While other developed economies seem to be having a hard time finding sustained growth, German macro numbers are coming in at record or near-record levels in a “virtuous cycle” effect.
The raw number of people looking for work in the country has dropped to 3.14 million, fewer than at any point since late 1992, when German businesses were working to absorb the labor force of the former East Germany. The unemployment rate remains at 7.5%.
Consensus was for the country to create a slightly smaller number of jobs, but any way you slice it, the split between Germany — powering ahead as one of the best economies in the developed world — and the debt-choked nations of the euro periphery is huge.
As just about everyone else in Europe seems to be cutting salaries and hiring plans in order to achieve their various austerity targets, German companies are ramping up their payrolls in order to meet both foreign and domestic demand.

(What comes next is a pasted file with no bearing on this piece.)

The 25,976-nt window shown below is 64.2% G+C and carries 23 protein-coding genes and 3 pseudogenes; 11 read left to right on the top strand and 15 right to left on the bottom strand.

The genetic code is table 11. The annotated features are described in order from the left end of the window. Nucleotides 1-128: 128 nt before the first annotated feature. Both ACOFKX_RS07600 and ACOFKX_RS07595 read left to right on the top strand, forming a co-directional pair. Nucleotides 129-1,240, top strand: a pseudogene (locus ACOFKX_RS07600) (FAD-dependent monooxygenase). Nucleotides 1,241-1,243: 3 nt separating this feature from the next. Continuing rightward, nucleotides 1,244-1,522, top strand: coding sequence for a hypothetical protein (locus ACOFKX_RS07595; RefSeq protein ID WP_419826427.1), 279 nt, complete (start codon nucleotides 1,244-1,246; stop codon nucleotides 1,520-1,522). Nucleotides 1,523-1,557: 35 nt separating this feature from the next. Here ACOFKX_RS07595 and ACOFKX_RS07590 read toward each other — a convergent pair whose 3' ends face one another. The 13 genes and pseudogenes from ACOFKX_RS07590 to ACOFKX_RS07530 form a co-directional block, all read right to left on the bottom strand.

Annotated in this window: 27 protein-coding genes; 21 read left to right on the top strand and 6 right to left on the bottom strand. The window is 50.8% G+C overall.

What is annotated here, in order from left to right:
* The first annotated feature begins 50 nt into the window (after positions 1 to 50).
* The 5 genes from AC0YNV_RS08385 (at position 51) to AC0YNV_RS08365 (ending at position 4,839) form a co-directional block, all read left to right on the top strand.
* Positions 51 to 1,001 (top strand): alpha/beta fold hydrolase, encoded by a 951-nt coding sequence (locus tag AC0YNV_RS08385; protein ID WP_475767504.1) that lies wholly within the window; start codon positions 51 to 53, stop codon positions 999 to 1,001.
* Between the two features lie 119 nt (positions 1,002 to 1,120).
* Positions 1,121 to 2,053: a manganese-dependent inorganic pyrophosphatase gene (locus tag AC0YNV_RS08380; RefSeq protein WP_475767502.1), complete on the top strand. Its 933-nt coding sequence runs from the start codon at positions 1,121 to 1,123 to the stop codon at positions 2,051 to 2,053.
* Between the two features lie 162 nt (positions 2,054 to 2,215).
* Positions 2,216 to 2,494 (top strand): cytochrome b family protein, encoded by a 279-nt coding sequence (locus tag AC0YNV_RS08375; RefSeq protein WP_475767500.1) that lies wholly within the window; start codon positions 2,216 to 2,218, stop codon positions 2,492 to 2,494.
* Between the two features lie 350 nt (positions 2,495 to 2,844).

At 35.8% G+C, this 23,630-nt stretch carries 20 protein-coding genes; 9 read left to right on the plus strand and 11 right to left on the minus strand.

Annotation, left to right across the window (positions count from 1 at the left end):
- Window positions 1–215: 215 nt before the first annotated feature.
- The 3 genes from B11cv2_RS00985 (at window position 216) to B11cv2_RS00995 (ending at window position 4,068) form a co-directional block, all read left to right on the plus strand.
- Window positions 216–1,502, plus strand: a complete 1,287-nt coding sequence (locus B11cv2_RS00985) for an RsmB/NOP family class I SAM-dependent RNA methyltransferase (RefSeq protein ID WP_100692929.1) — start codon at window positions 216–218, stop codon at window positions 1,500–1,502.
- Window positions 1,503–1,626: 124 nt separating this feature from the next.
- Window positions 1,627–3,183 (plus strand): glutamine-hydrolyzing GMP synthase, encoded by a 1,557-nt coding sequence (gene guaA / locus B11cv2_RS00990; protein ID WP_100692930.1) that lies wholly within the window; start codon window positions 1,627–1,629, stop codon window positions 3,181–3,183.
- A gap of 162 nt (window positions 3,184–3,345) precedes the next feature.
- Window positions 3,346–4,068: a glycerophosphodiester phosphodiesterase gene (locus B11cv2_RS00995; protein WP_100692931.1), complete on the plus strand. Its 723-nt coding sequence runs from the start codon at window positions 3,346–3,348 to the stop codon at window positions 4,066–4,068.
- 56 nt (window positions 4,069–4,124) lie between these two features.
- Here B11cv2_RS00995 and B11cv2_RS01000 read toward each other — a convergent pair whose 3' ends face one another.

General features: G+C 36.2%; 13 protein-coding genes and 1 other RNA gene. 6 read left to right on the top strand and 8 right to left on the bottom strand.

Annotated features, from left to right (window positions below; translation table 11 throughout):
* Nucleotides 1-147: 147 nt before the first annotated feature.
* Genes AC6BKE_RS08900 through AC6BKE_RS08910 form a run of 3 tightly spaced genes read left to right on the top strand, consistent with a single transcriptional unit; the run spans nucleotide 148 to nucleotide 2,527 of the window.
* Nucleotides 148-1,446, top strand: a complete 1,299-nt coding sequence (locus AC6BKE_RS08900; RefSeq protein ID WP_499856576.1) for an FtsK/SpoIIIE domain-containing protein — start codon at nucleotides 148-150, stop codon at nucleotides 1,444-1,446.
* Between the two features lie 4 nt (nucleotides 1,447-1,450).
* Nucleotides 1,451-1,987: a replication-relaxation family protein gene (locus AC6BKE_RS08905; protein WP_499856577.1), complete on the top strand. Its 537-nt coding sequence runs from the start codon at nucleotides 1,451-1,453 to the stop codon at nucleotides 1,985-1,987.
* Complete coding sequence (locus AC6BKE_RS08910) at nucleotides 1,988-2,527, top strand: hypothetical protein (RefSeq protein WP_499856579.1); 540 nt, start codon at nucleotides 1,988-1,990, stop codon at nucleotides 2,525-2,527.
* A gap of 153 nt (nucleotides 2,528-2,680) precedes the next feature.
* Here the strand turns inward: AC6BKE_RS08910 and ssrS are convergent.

In fact, the closely watched Ifo survey of German business confidence came in at a record high last quarter, revealing that despite gloom elsewhere, these companies are doing well. This may help lead the rest of the euro zone out of the doldrums, or else the disparity between a resurgent core and stumbling periphery could heap added strain on the European Union.
The effects on the euro so far are ambivalent as well.